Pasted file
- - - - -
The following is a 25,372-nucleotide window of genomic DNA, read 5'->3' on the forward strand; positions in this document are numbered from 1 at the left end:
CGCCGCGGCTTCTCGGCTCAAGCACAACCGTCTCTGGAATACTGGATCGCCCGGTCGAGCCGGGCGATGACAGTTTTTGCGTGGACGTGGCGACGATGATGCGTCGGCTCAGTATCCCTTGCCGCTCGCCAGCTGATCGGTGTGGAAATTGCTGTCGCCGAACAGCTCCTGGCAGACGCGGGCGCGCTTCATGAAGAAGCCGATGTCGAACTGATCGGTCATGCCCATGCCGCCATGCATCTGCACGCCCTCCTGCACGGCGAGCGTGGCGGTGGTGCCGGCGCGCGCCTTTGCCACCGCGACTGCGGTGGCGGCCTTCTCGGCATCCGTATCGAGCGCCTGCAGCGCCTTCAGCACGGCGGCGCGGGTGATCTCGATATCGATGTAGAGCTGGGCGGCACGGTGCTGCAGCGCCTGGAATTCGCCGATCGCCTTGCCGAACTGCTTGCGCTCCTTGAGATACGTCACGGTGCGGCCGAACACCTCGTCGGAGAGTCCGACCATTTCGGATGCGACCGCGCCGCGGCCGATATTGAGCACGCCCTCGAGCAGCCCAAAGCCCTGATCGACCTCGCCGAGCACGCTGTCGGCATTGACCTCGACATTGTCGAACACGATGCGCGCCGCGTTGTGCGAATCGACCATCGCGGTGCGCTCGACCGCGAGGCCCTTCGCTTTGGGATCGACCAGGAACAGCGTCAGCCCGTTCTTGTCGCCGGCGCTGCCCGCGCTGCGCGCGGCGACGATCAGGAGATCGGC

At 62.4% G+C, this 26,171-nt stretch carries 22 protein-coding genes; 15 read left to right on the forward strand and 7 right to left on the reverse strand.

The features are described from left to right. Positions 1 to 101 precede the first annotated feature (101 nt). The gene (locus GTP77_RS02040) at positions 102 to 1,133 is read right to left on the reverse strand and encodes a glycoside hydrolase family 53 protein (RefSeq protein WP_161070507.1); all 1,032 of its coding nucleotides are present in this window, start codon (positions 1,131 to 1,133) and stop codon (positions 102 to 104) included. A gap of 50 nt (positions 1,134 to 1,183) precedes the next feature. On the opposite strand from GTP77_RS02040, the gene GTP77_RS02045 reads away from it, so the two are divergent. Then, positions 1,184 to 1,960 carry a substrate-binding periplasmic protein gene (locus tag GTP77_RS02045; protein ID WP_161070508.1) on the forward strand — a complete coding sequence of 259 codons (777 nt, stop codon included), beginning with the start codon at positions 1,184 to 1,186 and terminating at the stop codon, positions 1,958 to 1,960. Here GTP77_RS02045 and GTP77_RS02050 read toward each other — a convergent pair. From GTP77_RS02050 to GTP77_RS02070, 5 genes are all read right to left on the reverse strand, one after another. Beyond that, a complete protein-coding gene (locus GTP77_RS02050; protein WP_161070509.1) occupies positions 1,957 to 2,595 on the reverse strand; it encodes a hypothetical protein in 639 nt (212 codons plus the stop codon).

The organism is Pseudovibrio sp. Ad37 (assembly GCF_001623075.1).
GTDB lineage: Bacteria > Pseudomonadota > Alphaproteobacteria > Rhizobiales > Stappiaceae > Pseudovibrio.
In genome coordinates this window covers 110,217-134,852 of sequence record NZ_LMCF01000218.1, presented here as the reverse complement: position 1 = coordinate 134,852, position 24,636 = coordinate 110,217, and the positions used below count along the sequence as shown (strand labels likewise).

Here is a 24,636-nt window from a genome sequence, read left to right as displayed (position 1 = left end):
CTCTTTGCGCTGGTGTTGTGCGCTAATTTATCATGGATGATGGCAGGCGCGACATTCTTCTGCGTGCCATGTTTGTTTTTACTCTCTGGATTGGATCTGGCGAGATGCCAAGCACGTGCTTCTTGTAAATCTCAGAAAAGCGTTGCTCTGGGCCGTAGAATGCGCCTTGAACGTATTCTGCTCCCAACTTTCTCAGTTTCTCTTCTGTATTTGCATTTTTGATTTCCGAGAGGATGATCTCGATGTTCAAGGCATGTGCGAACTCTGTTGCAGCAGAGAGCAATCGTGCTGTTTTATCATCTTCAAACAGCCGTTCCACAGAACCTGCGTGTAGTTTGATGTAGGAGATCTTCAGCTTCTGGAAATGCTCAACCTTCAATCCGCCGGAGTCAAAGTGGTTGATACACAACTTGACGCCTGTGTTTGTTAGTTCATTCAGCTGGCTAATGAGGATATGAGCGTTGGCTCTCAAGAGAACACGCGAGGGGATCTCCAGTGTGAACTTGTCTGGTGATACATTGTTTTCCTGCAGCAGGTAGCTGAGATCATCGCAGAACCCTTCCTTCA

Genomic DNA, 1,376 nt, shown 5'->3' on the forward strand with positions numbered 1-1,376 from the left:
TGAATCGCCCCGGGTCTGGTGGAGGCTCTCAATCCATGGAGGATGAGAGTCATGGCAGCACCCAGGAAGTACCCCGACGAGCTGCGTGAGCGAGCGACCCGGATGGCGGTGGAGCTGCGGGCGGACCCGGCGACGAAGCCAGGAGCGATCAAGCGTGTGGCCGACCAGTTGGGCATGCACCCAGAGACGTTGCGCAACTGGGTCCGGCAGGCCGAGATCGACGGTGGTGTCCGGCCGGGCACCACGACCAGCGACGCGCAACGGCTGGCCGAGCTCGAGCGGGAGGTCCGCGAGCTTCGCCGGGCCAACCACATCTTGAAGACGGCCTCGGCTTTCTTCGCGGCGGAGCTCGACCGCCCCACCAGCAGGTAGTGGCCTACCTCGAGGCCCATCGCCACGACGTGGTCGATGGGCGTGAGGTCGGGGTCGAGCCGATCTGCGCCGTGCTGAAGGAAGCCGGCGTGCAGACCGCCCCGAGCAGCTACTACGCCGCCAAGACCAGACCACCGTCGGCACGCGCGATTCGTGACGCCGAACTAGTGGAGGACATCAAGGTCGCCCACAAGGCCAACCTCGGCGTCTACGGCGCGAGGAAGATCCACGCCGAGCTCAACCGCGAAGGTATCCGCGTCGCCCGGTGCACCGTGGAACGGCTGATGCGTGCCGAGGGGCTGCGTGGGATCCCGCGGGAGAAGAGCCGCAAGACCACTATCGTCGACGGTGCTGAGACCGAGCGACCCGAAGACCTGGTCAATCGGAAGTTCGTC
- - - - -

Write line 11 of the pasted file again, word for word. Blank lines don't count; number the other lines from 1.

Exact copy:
TGAATCGCCCCGGGTCTGGTGGAGGCTCTCAATCCATGGAGGATGAGAGTCATGGCAGCACCCAGGAAGTACCCCGACGAGCTGCGTGAGCGAGCGACCCGGATGGCGGTGGAGCTGCGGGCGGACCCGGCGACGAAGCCAGGAGCGATCAAGCGTGTGGCCGACCAGTTGGGCATGCACCCAGAGACGTTGCGCAACTGGGTCCGGCAGGCCGAGATCGACGGTGGTGTCCGGCCGGGCACCACGACCAGCGACGCGCAACGGCTGGCCGAGCTCGAGCGGGAGGTCCGCGAGCTTCGCCGGGCCAACCACATCTTGAAGACGGCCTCGGCTTTCTTCGCGGCGGAGCTCGACCGCCCCACCAGCAGGTAGTGGCCTACCTCGAGGCCCATCGCCACGACGTGGTCGATGGGCGTGAGGTCGGGGTCGAGCCGATCTGCGCCGTGCTGAAGGAAGCCGGCGTGCAGACCGCCCCGAGCAGCTACTACGCCGCCAAGACCAGACCACCGTCGGCACGCGCGATTCGTGACGCCGAACTAGTGGAGGACATCAAGGTCGCCCACAAGGCCAACCTCGGCGTCTACGGCGCGAGGAAGATCCACGCCGAGCTCAACCGCGAAGGTATCCGCGTCGCCCGGTGCACCGTGGAACGGCTGATGCGTGCCGAGGGGCTGCGTGGGATCCCGCGGGAGAAGAGCCGCAAGACCACTATCGTCGACGGTGCTGAGACCGAGCGACCCGAAGACCTGGTCAATCGGAAGTTCGTC